And None For Gretchen Weiners
In the four years I’ve spent at Gettysburg College, it’s safe to say that my experience has been largely influenced by my membership in Greek Life. I’ve developed a personal leadership style and feel accomplished by the strong relationships I built with other women. But this year, I developed a stronger understanding of the inequities that exist within the Greek community.
While my sorority benefits from a positive reputation, other chapters bear the brunt of negative stereotypes, comments, and jokes —perpetuated by both male and female students. The negativity is so severe that it impacts recruitment and philanthropy efforts as well as the personal lives.
Until recently, I never realized the “unearned assets” I had obtained by joining my organization. Inspired by Peggy McIntosh’s article, “White Privilege: Unpacking the Invisible Knapsack”, here is a list of some of the privileges I have as a member of a sorority which is not plagued by years of negative stereotyping:
- I can arrange to be in the company of people of my social circle most of the time.
- I can be pretty sure that my classmates will be neutral or pleasant to me upon finding out which chapter I belong to.
- When I am advertising or promoting a campus-wide philanthropy event, I can count on my chapter affiliation not to work against the legitimacy or popularity of my event.
- I can speak in public to a group of Greek leaders without putting my chapter on trial.
- I can go home from most meetings within the Greek community feeling tied in, rather than isolated, out-of-place, outnumbered, unheard, held at a distance, or feared.
- I can get a drink at a fraternity party without being hassled about my chapter affiliation.
- I can safely assume that after speaking with a group of women who are not a part of my chapter, that when I walk away they do not talk about me as “ugly,” “fat,” “weird,” or that my sorority is “full of losers.”
At Gettysburg College, students cannot rush until sophomore year. While positive for many reasons, the unintentional effect of this policy is that it provides a year for new students to develop impressions about each of the chapters, inevitably adopting biased attitudes. As a result, many sophomores entered formal recruitment six months ago with extremely prejudiced opinions towards each chapter, proving disastrous for all chapters and some of the potential new members on Bid Night. By slighting other chapters and depicting their own chapter as the Holy-Grail-of-Gettysburg-Greek-life, many Greek women corrupted the mindset of sophomore women who would have initially been interested in joining any of the chapters.
Women are supposed to enter the process with the intention of joining Greek life, not just a specific sorority. Yet, when some women didn’t get asked back by their preferred sororities, they chose to drop out of the formal recruitment process altogether. Since this was before Bid Night, the number of women each chapter was allowed to extend bids to shrunk drastically. This sudden change caused uproar within some chapters that had planned on asking over 40 women to join and left many sophomores very unhappy with their recruitment experience.
As a result, instead of being able to happily place the initial 200+ women who were interested in joining Greek life, we are left with unbalanced membership across all of the organizations. Not to mention, we perpetuated individual stereotypes and the overall label that sorority women are cutthroat, real-life clones of Rachel McAdams in Mean Girls.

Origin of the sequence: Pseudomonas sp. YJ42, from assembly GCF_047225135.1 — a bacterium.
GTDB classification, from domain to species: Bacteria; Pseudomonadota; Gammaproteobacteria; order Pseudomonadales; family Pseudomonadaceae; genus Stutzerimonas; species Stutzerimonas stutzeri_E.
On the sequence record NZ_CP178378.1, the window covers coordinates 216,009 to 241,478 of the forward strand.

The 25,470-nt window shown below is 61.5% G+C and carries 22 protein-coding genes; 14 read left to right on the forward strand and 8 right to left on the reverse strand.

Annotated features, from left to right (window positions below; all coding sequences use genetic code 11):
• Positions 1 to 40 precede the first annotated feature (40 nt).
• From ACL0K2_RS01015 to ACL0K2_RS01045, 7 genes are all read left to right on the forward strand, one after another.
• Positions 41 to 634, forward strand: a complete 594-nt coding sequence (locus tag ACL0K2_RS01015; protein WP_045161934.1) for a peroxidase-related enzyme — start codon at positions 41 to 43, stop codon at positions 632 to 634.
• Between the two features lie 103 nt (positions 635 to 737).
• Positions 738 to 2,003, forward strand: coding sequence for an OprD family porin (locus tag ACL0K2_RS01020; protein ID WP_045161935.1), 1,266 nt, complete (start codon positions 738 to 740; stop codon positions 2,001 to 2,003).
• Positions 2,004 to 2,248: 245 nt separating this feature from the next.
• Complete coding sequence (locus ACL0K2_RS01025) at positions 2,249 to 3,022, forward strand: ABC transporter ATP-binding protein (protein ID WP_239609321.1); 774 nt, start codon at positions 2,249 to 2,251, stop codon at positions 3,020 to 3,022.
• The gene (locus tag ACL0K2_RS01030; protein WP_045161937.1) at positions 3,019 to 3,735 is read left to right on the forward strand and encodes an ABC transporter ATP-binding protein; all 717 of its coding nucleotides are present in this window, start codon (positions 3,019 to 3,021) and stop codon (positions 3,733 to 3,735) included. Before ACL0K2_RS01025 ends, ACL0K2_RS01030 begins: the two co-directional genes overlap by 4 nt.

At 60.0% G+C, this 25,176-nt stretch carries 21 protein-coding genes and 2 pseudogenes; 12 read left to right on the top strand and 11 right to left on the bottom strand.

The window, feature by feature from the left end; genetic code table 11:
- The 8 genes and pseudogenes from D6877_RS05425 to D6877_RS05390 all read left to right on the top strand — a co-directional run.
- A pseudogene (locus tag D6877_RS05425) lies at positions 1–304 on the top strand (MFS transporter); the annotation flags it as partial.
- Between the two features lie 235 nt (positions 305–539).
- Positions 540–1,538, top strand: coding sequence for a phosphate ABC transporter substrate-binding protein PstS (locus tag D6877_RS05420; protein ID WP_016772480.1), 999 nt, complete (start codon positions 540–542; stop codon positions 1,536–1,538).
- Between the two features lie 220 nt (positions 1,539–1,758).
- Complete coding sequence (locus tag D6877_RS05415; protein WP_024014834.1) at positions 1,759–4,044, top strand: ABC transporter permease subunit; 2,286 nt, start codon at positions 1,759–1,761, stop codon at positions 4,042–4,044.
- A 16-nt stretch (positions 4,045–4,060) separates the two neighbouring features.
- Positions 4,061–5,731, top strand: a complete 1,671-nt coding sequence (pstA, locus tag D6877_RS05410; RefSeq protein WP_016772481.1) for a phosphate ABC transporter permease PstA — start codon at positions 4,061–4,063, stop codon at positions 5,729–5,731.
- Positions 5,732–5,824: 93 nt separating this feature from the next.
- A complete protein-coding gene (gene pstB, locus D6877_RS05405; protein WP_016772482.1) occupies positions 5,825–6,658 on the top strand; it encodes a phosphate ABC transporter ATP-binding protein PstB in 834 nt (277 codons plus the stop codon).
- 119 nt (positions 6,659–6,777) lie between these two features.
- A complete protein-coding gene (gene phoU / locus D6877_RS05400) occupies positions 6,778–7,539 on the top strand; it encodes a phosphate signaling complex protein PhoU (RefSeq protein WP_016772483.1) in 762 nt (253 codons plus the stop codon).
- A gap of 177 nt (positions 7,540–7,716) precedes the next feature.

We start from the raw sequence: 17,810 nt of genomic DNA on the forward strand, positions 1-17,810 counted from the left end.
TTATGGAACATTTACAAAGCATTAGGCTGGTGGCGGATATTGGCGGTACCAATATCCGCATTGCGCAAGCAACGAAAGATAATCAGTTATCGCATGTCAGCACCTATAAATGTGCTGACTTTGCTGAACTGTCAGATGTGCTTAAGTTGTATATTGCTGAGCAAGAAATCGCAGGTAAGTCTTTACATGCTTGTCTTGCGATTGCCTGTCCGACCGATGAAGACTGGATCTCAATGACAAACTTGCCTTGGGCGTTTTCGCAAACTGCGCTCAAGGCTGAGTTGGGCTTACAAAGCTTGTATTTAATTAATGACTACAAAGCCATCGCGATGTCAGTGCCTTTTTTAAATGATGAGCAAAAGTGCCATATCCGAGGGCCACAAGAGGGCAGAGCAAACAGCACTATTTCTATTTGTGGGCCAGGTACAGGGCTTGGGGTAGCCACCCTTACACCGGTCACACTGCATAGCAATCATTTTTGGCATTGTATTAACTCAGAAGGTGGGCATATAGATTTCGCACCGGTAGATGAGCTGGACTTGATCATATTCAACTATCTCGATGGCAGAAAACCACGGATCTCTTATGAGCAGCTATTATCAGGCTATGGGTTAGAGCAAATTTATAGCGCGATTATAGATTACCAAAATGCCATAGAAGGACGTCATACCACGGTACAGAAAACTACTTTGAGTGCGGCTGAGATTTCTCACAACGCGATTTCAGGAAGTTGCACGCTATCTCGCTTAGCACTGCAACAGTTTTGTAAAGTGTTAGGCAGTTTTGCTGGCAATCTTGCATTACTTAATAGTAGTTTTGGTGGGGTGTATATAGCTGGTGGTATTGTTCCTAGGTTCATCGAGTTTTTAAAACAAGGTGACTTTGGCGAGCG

I am not trying to say that the Greek community as a whole is corrupt, because there are many benefits to membership in a sorority that I didn’t realize before I joined. However, I do think that negative stereotyping against individual chapters and the unfair advantages it subsequently gives to others is paramount. As women, we are often frustrated by sexism, lookism, homophobia, media’s representation of our gender and more. Yet, we too are guilty of perpetuating the false belief that one group is intrinsically superior to another. An internalized sense of superiority and the promotion of it across campus is damaging to us as individuals and the recruitment process as a whole.
In fact, privilege is hurtful for everyone involved no matter what kind of privilege it is we’re talking about. Sexism doesn’t only hurt women—it hurts men, too, even if on the surface it appears that they benefit from gender inequality. It forces them to act in very particular ways and assigns unfair stereotypes to many men. Racism hurts whites in the long run, too. Every form of privilege, every stereotype and -ism we assign to someone, is detrimental to all parties involved. It hurts not only psychologically or structurally, but mostly detracts from the opportunity for personal connection. In the case of Greek Life here at Gettysburg, it prevented some women from joining organizations that might have provided positive outlets to build relationships. In the case of race, gender, or class, it prevents people in privileged positions from collaborating with and learning from people who are different from themselves for the greater benefit of culture and society.
In order to improve Greek Life, we need to rethink the degrading, untrue stereotypes we give to others and reflect on our own privilege. If we don’t, we will continue with a recruitment cycle that ends up harming ourselves, other women and the Greek system as a whole.Anonymous Contributor